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David Lubin
David M. Lubin is Charlotte C. Weber Professor of Art at Wake Forest University.
Lubin, David
Lubin, David
United States of America
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Act of Portrayal: Eakins, Sargent, James
In the post-Civil War Era, American portraiture began to show a new complexity of character, a character at odds with itself and brimming with tensions between masculine and feminine sensibilities. David M. Lubin here examines three major works of portraiture, two paintings and one novel, from the 1880s: Thomas Eakins' The Agnew Clinic, John Singer Sargent's The Boit Children, and Henry James' The Portrait of a Lady. Discussing several contradictory tendencies evident in the three works, Lubin probes at greatest length the contradiction each artist sensed between masculine power and feminine passivity and relates this troublesome dichotomy to issues of property, propriety, social and authorial control, formalism, realism, and patriarchal family life. He argues that the conflict enacted depicts the pressures of a masculine-ordered bourgeois ideology and speaks of social problems in American culture both a century ago and today.

Act of Portrayal reveals not only how Eakins, Sargent, and James construct portraits but also how the subjects within those portraits view themselves or others, and how we, by our constructive, synthetic act of reading, add ourselves to the portrait-making process.
Print publication date January 1986 (out of print)
Print ISBN 9780300032130
EISBN 9780300235845
Illustrations 23 Illus.
Print Status out of print
Description: Picturing a Nation: Art and Social Change in Nineteenth-Century America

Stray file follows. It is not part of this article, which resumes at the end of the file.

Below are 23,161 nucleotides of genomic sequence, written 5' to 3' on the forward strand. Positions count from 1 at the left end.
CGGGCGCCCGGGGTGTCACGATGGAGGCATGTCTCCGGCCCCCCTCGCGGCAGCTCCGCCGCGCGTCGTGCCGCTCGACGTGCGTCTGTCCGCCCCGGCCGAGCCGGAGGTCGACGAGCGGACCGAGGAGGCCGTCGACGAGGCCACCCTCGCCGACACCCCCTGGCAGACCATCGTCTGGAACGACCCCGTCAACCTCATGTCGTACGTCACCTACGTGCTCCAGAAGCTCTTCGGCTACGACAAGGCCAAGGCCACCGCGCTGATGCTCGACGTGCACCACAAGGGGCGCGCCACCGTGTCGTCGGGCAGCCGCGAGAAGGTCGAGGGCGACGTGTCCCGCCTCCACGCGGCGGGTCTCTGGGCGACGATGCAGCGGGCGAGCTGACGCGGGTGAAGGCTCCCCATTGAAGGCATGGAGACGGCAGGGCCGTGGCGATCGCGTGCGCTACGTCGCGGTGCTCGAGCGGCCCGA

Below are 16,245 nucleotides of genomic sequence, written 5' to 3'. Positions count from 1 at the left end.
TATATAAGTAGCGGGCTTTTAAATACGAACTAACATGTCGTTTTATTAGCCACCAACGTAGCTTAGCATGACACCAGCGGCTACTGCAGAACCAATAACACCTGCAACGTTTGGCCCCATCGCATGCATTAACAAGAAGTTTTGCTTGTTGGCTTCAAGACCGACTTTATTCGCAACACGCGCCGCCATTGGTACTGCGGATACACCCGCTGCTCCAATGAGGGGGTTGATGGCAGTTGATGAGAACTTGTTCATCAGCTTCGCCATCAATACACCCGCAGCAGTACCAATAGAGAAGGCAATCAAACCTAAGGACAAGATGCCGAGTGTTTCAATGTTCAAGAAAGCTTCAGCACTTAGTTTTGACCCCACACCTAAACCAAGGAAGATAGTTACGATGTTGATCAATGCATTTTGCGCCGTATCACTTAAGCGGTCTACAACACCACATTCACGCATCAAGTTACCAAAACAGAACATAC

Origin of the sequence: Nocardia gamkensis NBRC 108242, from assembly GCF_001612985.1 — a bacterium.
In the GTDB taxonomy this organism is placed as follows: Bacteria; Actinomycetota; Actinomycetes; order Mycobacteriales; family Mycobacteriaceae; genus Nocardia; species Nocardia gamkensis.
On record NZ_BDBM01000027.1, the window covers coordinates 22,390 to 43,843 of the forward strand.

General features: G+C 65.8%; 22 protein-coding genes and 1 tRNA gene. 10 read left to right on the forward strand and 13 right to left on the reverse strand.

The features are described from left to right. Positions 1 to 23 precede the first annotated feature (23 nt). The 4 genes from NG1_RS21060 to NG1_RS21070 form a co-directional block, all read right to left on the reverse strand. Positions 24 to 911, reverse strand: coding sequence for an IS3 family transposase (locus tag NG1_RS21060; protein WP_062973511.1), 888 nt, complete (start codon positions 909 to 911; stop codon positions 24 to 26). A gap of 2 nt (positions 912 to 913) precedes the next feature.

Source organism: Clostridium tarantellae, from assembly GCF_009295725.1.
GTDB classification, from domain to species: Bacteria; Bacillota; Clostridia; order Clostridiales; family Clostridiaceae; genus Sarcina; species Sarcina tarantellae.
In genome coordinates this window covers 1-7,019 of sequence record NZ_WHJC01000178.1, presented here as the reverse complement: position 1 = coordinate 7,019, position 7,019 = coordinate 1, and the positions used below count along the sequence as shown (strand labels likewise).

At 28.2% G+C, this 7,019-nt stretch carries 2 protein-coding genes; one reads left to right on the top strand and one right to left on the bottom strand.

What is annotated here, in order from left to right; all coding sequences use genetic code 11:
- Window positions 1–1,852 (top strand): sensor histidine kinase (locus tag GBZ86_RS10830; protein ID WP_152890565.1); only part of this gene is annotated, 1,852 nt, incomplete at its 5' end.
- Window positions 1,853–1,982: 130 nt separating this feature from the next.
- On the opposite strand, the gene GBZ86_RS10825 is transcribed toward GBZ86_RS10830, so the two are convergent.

When artists depict the world around them, says David Lubin, their images necessarily respond to the underlying social conflicts of their time. Lubin here examines the work of six nineteenth-century American artists to show how their paintings at once embraced and, paradoxically, resisted dominant social values.

The artists considered—John Vanderlyn, George Caleb Bingham, Robert Duncanson, Lilly Martin Spencer, Seymour Guy, and William Harnett—came from a variety of backgrounds: several began in the working class, some were immigrants, three hailed from the West, one was an African-American, another was a woman. Drawing on letters, diaries, newspaper reviews, conduct manuals, poetry, fiction, and political speeches, as well as on modern critical theory, Picturing a Nation describes the America that created these artists and that these artists helped to create. Insisting on the complexity of nineteenth-century culture, Lubin provides multiple interpretations of individual paintings in a manner both subtle and revealing. His analyses take into account the nation's ambivalence toward domesticity, its conflicting ideas about child raising, its racial disharmony, territorial expansion, and many other issues central to the formation of modern America. He argues that the paintings speak to us today in contradictory voices because such was the nature of the societies that produced and received them.

Published with the assistance of the Getty Grant Program.
Print publication date May 1994 (out of print)
Print ISBN 9780300057324
EISBN 9780300235852
Illustrations 184 illus.
Print Status out of print